Breakfast With Girls
Spongebath Records, 1999
REVIEW BY: Jeff Clutterbuck
ORIGINALLY PUBLISHED: 03/09/2010
Some might say that my generation had gone stark raving mad during the 1990’s. Here was a decade that took the promise of alt-rock, rap, grunge, and what have you, and turned it into Britney Spears and the Backstreet Boys. Sure, they weren’t the only big names in the latter half of decade, but for someone who grew up in that era, they are the first names that come to mind.
It wasn’t that the pop music scene was terrible; it may have been soulless and empty, but there was no denying that it was catchy. Think of it like a McDonald’s cheeseburger: Lord knows that if you want a better burger, you can find one pretty easily: In N’ Out, Five Guys, Chili’s, etc. But in the right moment and at the right time, they hit the spot better than anything else out there. That being said, not even Morgan Spurloch could survive on a diet of just McDonald’s burgers (hell, he couldn’t make it more than a month before risking kidney failure.) We need some variety, higher classes of product, and a little experimentation.
So if I were to continue this analogy any further, Breakfast With Girls is that hole-in-the-wall joint that puts half a stick of butter on your burger before bringing it over to the table – never staying too far from the comforting, reassuring preconceived notions of popular music, but with a definite sense of individuality. Frontman/producer/writer Matt Mahaffey had a little something different in mind when sitting down at the table to start this particular record.
There is something freeing in listening to a record from a band that one has never heard of. There are no thoughts running wild, no questions of “Does this truly stack up with his/her work?” There is just…the album. Cosmic, I know, but it doesn’t happen enough these days for this particular reviewer. So the question is, what did I learn after playing Breakfast With Girls nonstop for a few days?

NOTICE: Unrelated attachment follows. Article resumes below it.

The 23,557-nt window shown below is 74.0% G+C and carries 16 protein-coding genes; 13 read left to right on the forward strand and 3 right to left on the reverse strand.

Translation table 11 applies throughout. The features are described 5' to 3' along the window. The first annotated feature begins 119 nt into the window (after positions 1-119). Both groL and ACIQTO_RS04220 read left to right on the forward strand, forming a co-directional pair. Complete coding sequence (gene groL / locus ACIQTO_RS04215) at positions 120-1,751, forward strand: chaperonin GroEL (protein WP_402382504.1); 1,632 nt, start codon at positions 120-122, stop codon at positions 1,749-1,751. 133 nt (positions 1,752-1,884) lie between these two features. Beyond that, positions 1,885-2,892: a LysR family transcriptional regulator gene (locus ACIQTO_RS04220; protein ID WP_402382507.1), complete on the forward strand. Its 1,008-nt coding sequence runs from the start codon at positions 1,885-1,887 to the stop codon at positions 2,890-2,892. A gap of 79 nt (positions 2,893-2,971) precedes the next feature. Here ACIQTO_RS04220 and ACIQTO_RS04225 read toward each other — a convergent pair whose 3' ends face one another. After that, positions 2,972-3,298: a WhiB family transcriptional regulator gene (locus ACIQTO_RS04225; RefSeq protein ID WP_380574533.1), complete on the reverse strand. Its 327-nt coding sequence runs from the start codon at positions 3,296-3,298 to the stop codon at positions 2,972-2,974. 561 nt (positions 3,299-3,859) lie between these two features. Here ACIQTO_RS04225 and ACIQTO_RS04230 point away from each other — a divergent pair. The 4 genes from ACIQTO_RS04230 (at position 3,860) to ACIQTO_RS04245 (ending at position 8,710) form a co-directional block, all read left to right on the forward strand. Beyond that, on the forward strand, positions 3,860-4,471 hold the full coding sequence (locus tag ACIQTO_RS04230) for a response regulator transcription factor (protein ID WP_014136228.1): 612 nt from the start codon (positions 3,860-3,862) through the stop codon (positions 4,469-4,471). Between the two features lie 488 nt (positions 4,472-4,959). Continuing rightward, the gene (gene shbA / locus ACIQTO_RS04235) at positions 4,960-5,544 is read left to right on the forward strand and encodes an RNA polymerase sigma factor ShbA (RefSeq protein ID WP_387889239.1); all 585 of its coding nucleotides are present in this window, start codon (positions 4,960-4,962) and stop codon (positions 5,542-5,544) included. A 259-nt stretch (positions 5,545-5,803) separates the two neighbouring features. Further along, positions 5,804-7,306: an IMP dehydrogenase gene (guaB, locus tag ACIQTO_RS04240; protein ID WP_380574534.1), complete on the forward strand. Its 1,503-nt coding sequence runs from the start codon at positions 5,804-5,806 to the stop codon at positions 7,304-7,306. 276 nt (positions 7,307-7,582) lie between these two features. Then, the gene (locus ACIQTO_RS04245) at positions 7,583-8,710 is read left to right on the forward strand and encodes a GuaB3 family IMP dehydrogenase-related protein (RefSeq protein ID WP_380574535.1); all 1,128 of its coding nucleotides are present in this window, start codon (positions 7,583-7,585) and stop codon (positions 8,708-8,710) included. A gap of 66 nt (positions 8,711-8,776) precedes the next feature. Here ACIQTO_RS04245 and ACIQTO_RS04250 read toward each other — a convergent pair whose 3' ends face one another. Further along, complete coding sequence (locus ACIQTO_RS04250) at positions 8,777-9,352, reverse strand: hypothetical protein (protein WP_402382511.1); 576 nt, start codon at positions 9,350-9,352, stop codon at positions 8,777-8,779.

1. Mahaffey has an ear for what works.
“Great artists steal” has long been one of the memorable quotes revolving around the music industry; the fact that it happens to be true only makes things easier for those involved in the process. Mahaffey almost shamelessly incorporates signature sounds from The Beatles, The Beach Boys, Fleetwood Mac, Queen, Cake, and Weezer throughout this disc.
2. The term “genre-bending” gets its roots from records like this one
Again: Breakfast With Girls is a pop/rock album at the core. But that doesn’t mean at various moments it isn’t dressed up and ready to hit the town with a little bit of jazz or trip-hop. The ragtime punctuations of “Sucker” are probably pretentious at best, but Mahaffrey understands the important of not overusing little tricks/references. Those golden harmonies on “Better Than Aliens” reference the spirit of glam rock in a wink and nod more than a deep-throated shout.
3. Without listening to any follow-up works, this is the highlight of Self’s discography.
Why do I say this you ask? How can I possibly make such a claim without even bothering to drop the needle on the next record? The answer, my friends, is based completely on feel. It’s quite evident that Self let everything go on this record; those five seconds of “You’re My Best Friend” that got you hooked? Yeah, they put them on here. Ever wanted to just throw jazz at a pop song and see what happened? Again, Self has things covered. Mahaffey didn’t just make a producer’s record; the songs are consistently equal to the task of whatever flourishes are thrown in. If I hadn’t know any better, I would have genuinely thought this to be the group’s debut record – usually such creativity doesn’t stick around for the fourth album.
My surprise continued when I checked the release date for Breakfast With Girls: 1999. Considering the musical scene at the time, this is a record that must have been frowned upon: a mishmash of styles and artists that lacks cohesiveness and the simplicity of “Oops I Did It Again.” Yes, the album doesn’t flow together perfectly à la Dark Side Of The Moon, but its charm lies in its eccentricities. Who knew the late ‘90s were so interesting?